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New album, "The Black Hours", out on December 3rd!

 Dead Space Chamber Music are a dark-neoclassical group from Bristol, UK. They reinterpret historical material, especially from the medieval and Renaissance periods, taking forms and melodies that are hundreds of years old and shapeshifting them into new and varied contemporary works. Drawing on many musical approaches along the way, they incorporate elements and atmospheres of dark medieval, neofolk, ritual ambient, and doom in their avant-garde music.
 The Black Hours, the upcoming second studio album by Dead Space Chamber Music, digs deep into the unsettling and disorienting experiences of the last year or so, confronting and embodying many emotions — from boldly visceral to achingly tender, with a very human thread running through the whole work. The songs themselves show the breadth of the group’s scope in terms of influences and approaches — material that is hundreds of years old being brought to (new) life with visceral heart, with soul-stirring and tender melodies rising to dramatic doom-laden highs via avant-garde and experimental techniques.
 The album is a collection of 7 interlinked songs, each heralded by the tolling of a bell to mark the ‘hour’. They were created sequentially: the first song was created pre-lockdown, the last song was created post-lockdown, and the 5 in between were recorded in August 2020 at The Premises Studios, London, by the ‘fifth member’, Tom Berry, who recorded their OEIRA EP while still a student in 2018 and who they have worked with ever since. He understands how the group like to record — all together in a live room, where they can see and directly respond to each other — something important for the semi-improvised sections of their music. He also contributed creatively to the final result, for example reamping the cello and guitar through vintage amps and expertly applying analogue delay to the bowed cymbal on Ion.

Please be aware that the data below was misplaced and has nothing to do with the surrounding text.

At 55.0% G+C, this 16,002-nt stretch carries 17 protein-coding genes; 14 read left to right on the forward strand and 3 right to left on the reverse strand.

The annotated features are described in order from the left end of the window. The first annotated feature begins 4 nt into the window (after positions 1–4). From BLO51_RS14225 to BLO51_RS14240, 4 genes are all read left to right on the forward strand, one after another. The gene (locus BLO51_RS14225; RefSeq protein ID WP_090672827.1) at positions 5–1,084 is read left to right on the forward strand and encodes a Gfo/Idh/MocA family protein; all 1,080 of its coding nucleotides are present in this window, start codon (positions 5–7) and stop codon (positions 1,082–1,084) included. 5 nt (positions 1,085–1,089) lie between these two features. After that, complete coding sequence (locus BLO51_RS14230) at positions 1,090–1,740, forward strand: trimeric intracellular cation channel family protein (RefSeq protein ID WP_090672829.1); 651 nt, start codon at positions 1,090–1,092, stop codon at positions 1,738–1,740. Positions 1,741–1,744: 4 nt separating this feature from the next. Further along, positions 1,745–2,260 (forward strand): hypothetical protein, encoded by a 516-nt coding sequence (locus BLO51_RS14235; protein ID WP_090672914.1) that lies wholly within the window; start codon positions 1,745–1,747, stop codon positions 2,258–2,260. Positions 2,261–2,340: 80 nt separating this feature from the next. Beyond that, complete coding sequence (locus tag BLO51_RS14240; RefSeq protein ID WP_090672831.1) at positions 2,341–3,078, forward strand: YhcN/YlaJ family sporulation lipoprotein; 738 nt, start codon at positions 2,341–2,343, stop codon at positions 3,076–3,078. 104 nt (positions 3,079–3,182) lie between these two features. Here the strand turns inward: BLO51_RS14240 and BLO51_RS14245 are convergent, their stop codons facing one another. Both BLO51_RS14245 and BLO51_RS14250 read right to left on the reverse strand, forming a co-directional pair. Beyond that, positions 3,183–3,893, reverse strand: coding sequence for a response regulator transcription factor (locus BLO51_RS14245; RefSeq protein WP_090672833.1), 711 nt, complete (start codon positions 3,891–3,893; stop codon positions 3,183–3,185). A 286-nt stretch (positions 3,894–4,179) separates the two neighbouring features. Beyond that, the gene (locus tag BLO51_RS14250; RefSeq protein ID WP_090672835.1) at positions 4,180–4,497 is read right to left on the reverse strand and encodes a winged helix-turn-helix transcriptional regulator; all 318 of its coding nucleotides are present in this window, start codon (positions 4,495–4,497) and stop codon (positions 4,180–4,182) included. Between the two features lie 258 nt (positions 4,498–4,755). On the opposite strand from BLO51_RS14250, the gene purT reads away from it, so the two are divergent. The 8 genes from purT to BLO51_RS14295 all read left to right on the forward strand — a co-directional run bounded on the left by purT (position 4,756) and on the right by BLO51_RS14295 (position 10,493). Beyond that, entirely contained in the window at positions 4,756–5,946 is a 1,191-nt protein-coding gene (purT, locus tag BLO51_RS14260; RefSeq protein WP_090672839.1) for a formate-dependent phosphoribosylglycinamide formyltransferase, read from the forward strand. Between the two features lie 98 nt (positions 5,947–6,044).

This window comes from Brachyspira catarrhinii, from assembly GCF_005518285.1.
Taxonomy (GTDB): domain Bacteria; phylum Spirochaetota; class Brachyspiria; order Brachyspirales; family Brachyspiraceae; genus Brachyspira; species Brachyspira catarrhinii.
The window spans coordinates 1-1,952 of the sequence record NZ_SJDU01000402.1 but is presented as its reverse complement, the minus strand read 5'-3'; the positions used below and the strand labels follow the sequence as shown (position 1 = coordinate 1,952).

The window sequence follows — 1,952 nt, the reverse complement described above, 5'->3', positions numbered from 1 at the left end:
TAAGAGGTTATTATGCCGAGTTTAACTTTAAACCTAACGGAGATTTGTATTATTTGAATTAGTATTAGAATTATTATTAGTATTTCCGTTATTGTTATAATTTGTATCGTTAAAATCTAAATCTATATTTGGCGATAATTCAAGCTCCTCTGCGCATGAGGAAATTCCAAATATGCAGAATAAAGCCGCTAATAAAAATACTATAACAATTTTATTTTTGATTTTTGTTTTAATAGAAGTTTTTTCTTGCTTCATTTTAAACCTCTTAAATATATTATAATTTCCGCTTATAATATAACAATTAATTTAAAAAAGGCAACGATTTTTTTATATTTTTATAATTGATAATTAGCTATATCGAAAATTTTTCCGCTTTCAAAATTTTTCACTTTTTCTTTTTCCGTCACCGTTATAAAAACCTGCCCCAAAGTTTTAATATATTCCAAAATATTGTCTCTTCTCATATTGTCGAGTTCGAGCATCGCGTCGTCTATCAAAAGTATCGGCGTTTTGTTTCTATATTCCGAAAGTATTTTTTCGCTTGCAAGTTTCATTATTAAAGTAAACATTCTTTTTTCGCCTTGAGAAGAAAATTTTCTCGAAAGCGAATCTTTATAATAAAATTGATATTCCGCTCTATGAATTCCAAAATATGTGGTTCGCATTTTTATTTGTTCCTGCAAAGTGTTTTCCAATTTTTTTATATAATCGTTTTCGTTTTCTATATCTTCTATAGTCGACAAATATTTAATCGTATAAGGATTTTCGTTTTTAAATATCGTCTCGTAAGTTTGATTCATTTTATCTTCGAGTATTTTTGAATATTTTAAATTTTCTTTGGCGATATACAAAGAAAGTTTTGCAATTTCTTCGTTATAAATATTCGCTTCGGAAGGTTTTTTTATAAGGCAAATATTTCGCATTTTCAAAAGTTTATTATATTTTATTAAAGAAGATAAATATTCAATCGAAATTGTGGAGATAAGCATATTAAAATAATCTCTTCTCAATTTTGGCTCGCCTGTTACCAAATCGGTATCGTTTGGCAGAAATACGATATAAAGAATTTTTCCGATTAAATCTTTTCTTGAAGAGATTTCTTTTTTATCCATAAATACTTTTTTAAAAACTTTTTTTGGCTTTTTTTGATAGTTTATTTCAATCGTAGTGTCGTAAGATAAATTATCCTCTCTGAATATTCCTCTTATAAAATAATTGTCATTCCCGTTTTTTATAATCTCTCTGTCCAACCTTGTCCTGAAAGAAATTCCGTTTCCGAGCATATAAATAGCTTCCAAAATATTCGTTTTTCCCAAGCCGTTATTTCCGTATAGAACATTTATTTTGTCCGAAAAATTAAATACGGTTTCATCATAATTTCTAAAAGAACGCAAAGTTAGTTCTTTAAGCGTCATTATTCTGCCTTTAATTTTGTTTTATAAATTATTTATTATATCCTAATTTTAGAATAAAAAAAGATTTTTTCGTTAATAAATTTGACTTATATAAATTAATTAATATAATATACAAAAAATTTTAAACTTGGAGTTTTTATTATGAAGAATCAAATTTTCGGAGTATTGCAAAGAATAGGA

The Black Hours was begun in late 2019 and was completed mid-way through 2021. The way that the album carried the band through the strange journey of the pandemic resonates with the theme and visuals of the album. The entire record is a reference to a medieval illuminated manuscript of the same name, a unique and intimate book of prayers to mark The Liturgy of the Hours, or The Office of the Dead — with prayers to mark the hours from morning to evening and all through the night. Created between 1460 and 1475, The Black Hours is hand-scribed on black vellum with real gold, silver, and at the time more valuable than either of these — turquoise pigment. The idea of marking time, especially dark times, this way appealed to the group — the focused contemplation of prayer being akin to the focus of creating and crafting music.
 Dead Space Chamber Music, at the same time, stayed active throughout the pandemic, through live streams, releases, and remote collaborations (with Jo Quail, Maud the Moth, Kate Arnold, Tribes of Medusa, Abattoir / Satori, and Gwen Osmond of Trianglecuts amongst others), leaning deeper into their music as a source of resilience and hope while the familiar world was turned upside down.



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